Many many years back at the inception of TV News, the presenters wore DJs and bow ties. They they became less formal and around the mid 90s - one of TV News' mini revolutions (except there was no revolt) - surveys amongst viewers indicated they preferred their reporters to be, how shall we say, a little less stuffy.
Some networks dropped the tie, and adopted the open collar. The suit and tie still stayed on in the studio. We viewers like guests dropping int our living rooms to be smartly turned out.
I watched the news today. No, rather differently. Some time back I was asked to be one of the reviewers for one of the networks examining its news.
So I put myslf in that position.. and my immediate thoughts watching one of the channels was how clean eveything looked.
I think there are parrallels here with war or cop movies, perhaps film making, period.
The early films were highly polished, with clean lines, and awesome cinematography. You could get hit by a grenade or give chase to that bank rober but still that brill cream slick of hair remained intact.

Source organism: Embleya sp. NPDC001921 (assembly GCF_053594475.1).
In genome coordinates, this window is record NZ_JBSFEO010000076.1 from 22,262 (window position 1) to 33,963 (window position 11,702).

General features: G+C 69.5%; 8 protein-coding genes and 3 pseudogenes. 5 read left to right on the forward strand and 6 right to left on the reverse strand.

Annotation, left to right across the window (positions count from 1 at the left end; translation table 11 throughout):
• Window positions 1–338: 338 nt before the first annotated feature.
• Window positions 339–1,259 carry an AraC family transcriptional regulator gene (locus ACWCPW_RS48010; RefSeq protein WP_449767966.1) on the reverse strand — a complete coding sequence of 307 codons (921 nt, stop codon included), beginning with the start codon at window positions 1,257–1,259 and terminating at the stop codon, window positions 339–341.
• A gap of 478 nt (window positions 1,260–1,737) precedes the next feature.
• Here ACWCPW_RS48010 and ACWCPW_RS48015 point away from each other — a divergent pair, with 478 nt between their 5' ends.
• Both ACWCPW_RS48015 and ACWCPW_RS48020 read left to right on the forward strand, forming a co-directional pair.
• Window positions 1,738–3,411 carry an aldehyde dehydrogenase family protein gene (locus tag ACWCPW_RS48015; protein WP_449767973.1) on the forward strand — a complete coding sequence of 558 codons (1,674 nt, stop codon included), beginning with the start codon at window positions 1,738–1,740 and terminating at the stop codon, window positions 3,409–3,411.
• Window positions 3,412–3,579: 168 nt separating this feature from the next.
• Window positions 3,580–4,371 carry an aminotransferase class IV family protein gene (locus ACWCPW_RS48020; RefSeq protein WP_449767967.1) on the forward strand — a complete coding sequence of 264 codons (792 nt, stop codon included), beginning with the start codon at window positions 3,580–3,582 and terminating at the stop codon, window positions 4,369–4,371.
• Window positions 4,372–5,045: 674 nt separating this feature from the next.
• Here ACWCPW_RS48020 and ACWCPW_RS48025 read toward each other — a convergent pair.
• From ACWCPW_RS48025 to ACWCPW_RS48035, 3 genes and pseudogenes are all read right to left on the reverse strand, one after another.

Then audiences rebelled. They just stopped watching. Homicide Life on the Street, and NYPD showed a more grittier, verite, sense of what happens when someone fires off a 22. or cops have a bad beat.
Could adiences do the same with news? That broadcast from the floods, Heathrow Airport's twenty-people-deep, angst-ridden departure hall, that morning raid with the police, all messy affairs, but newsmakers are taught to look their smartest.
So could audiences turn off?
My take, no not in their droves. It's a question of legacy. We watch the dominant news sources because they come with the sstandard bouquet of channels, and so long as they present a universal unified on-screen language, we probbaly have little to make any comparative judgement.
Homicide, 24, Millennium,The Shield, Lost showed an alternative face of drama in a sea of convention until then we'd thought was the norm.
But the next TV revolution is not far off. How soon till we get to 10mbs?